Personal injury lawyers often hear stories about fear of not having enough proof to pursue a personal injury case following a car or truck accident. While this is certainly a valid concern, it is not very difficult to figure out if enough evidence exists to move forward. Doing so can ensure accident victims, who already have enough hardship on their plates, do not waste their time or their energy.
Roads and highways in both Colorado and Wyoming can be hazardous to ordinary motorists due to weather issues or even the layout of the road. Adding heavy commercial trucks to the mix increases the danger. Further, many truck operators work long hours resulting in fatigue, sleepiness, boredom and additional issues that may distract them from the roadway. Regular motorists who simply need to get from point A to point B typically do not mind sharing the road, but they do deserve a degree of security about their personal safety.
If an accident does occur involving a commercial vehicle, here are the elements necessary to prove negligence in a personal injury lawsuit. Many of these are similar to the factors we recently detailed in a blog post about pedestrian accidents.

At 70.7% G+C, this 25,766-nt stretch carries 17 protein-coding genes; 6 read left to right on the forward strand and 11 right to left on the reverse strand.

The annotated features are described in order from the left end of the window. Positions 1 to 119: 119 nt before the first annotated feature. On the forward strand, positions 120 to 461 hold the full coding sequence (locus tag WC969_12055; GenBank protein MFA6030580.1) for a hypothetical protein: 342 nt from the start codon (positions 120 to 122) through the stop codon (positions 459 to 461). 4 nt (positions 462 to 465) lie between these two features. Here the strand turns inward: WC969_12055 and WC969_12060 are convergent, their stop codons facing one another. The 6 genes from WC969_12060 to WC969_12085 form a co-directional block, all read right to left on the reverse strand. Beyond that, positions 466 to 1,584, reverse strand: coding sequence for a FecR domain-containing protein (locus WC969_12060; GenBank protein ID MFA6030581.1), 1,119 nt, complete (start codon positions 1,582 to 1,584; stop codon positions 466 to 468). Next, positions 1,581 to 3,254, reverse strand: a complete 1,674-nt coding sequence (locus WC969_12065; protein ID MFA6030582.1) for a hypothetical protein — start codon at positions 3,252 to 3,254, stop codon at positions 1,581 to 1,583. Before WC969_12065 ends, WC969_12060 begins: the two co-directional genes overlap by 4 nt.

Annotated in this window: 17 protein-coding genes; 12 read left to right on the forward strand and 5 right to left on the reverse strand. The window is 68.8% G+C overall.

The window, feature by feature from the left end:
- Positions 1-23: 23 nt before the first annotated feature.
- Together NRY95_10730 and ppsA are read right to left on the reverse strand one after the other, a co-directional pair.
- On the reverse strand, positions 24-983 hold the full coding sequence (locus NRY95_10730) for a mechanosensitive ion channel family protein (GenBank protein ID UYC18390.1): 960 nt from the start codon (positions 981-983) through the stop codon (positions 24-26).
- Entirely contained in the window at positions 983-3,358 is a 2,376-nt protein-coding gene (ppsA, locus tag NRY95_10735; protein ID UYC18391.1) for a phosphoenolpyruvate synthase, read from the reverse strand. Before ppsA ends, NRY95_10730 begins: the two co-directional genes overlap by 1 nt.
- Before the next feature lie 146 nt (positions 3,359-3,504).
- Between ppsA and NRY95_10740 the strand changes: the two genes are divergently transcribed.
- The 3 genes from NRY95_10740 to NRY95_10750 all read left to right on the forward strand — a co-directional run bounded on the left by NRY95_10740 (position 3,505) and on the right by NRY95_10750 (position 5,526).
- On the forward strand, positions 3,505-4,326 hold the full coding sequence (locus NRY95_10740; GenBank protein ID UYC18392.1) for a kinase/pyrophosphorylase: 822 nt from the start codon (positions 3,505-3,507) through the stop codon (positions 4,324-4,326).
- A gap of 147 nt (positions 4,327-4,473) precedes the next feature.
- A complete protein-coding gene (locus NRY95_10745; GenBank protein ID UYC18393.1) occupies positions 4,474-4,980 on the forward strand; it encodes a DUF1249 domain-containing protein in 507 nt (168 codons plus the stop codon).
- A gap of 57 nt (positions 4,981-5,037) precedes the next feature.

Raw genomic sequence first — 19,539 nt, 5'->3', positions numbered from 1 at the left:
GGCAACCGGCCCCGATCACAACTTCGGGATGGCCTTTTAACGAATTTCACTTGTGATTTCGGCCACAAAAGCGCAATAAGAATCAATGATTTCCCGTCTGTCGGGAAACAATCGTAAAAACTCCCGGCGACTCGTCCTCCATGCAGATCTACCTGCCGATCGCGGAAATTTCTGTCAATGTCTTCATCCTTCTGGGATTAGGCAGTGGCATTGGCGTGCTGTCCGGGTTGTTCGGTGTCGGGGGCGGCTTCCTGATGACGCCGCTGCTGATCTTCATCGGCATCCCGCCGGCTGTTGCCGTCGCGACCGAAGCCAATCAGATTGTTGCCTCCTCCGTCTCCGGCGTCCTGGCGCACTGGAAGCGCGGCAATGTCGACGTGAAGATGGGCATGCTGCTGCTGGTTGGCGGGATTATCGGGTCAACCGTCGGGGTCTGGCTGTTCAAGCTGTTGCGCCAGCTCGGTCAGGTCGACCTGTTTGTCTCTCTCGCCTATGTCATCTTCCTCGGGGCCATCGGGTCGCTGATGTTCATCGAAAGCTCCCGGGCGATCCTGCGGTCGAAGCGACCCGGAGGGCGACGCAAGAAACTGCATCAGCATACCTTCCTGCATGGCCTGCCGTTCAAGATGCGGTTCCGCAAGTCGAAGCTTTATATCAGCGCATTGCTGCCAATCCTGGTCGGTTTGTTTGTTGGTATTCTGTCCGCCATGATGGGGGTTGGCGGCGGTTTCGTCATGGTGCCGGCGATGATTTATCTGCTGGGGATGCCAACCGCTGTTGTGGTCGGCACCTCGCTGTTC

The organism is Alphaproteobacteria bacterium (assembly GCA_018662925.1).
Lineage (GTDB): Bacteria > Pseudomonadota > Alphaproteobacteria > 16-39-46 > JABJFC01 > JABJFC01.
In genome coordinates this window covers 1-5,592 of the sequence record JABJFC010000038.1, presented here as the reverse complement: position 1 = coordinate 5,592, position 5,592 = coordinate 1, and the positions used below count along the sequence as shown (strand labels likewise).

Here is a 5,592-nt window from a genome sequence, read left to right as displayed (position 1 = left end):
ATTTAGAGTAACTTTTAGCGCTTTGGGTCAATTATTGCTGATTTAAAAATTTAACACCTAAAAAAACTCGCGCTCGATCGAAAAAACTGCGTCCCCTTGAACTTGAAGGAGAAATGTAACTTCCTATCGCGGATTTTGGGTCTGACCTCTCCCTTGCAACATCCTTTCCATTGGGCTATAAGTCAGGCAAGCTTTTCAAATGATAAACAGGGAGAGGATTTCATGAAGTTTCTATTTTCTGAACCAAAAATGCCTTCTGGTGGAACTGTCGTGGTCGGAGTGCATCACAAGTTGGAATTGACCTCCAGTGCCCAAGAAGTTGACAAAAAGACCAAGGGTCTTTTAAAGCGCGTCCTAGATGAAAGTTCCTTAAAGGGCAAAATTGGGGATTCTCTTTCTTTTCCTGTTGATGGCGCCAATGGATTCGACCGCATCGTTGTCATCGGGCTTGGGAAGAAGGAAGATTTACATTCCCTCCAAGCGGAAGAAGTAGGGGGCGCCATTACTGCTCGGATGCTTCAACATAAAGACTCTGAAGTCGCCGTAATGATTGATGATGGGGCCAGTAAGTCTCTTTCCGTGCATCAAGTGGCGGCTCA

Duty: This means the truck driver was obligated to exercise due caution for other drivers.
Breach of Duty: This means the truck driver violated his duty to exercise reasonable efforts to fulfill the above-mentioned duty.
Cause: This means the accident victim must be able to prove the truck driver caused the injury through action or inaction.
Damages: This means the victim or plaintiff must prove he or she suffered a legally recognized harm, typically physical injury or damage to property.
If you have been injured in a truck accident, we invite you to study our personal injury web pages. We hope our information can help you decide if you have enough grounds to move forward with your case.